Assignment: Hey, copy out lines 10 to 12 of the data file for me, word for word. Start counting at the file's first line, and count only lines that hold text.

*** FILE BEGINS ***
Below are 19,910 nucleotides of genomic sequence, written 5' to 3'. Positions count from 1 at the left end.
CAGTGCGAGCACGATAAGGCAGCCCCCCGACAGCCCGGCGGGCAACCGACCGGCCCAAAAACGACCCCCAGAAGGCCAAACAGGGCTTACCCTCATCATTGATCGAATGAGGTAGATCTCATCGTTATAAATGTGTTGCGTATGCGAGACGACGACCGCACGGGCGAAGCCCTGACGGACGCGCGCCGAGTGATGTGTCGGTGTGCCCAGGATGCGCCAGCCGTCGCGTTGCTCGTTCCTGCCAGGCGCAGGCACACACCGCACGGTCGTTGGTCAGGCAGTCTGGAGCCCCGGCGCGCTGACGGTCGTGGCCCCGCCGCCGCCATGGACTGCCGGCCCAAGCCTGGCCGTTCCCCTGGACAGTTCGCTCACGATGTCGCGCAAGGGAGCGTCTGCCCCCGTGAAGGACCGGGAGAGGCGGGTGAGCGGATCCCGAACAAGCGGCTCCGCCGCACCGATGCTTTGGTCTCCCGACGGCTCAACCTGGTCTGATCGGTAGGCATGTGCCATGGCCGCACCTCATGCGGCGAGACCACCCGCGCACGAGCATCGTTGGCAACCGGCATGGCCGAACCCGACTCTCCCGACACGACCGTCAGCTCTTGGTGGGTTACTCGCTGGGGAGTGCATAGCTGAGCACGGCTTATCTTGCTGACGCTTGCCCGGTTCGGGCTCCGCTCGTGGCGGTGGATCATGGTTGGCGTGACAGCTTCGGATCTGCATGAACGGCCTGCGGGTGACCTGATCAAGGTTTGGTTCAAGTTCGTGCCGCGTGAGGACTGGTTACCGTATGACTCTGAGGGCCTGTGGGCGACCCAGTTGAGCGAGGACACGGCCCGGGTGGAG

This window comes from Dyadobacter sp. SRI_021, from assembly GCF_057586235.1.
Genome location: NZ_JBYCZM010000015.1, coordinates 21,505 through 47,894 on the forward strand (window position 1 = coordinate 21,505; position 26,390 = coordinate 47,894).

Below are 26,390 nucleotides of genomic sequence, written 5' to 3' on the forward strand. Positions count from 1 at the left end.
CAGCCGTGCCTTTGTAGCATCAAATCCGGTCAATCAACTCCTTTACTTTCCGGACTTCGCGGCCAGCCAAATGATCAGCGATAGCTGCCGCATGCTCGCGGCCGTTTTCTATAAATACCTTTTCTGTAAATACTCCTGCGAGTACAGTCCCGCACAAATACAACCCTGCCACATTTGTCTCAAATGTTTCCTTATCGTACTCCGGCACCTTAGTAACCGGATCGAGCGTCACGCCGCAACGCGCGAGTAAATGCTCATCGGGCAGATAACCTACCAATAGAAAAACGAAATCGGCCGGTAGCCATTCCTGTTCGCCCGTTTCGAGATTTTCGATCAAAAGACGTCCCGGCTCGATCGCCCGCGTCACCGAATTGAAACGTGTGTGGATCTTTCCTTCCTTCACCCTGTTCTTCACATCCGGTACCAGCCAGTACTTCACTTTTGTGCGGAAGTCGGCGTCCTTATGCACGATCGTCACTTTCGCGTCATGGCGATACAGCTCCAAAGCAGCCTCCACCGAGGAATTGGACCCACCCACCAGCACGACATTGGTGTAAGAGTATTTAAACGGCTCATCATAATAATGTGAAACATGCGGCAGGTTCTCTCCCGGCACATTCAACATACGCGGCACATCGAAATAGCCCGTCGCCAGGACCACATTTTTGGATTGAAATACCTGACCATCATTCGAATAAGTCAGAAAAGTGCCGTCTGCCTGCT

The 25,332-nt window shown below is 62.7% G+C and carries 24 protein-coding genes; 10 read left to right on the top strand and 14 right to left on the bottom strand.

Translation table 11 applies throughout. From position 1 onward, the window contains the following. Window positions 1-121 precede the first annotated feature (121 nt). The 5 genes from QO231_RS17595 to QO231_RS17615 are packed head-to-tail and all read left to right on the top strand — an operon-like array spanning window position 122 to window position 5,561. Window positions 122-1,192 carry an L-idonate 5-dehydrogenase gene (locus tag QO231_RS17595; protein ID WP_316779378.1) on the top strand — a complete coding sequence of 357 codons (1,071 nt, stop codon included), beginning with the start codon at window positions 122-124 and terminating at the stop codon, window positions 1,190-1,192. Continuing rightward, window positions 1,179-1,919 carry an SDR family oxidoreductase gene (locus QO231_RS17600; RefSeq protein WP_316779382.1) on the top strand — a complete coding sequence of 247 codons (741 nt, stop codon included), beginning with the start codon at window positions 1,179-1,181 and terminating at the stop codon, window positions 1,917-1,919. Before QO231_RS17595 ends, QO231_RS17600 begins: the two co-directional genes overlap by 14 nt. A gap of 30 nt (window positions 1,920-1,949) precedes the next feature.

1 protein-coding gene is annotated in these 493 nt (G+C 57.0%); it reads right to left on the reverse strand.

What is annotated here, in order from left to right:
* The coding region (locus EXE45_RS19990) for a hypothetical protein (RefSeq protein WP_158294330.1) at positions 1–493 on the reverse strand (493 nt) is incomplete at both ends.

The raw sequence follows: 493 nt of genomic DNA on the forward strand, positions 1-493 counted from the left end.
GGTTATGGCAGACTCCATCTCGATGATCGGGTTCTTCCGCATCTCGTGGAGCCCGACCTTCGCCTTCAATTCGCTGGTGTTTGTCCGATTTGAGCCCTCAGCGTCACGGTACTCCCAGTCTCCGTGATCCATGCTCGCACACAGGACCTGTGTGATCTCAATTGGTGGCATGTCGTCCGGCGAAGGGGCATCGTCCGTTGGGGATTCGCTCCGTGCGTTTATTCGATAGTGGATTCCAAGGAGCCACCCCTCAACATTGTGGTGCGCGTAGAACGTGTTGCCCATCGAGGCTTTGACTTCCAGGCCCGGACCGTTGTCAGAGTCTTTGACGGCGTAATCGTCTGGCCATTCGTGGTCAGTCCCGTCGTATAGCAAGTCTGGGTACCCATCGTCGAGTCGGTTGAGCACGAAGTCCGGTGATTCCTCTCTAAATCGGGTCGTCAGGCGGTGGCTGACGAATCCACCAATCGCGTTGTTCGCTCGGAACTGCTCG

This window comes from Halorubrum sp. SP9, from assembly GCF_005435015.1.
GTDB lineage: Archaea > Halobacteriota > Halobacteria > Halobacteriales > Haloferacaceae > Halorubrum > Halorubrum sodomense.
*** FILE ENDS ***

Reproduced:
What is annotated here, in order from left to right:
* The coding region (locus EXE45_RS19990) for a hypothetical protein (RefSeq protein WP_158294330.1) at positions 1–493 on the reverse strand (493 nt) is incomplete at both ends.

The raw sequence follows: 493 nt of genomic DNA on the forward strand, positions 1-493 counted from the left end.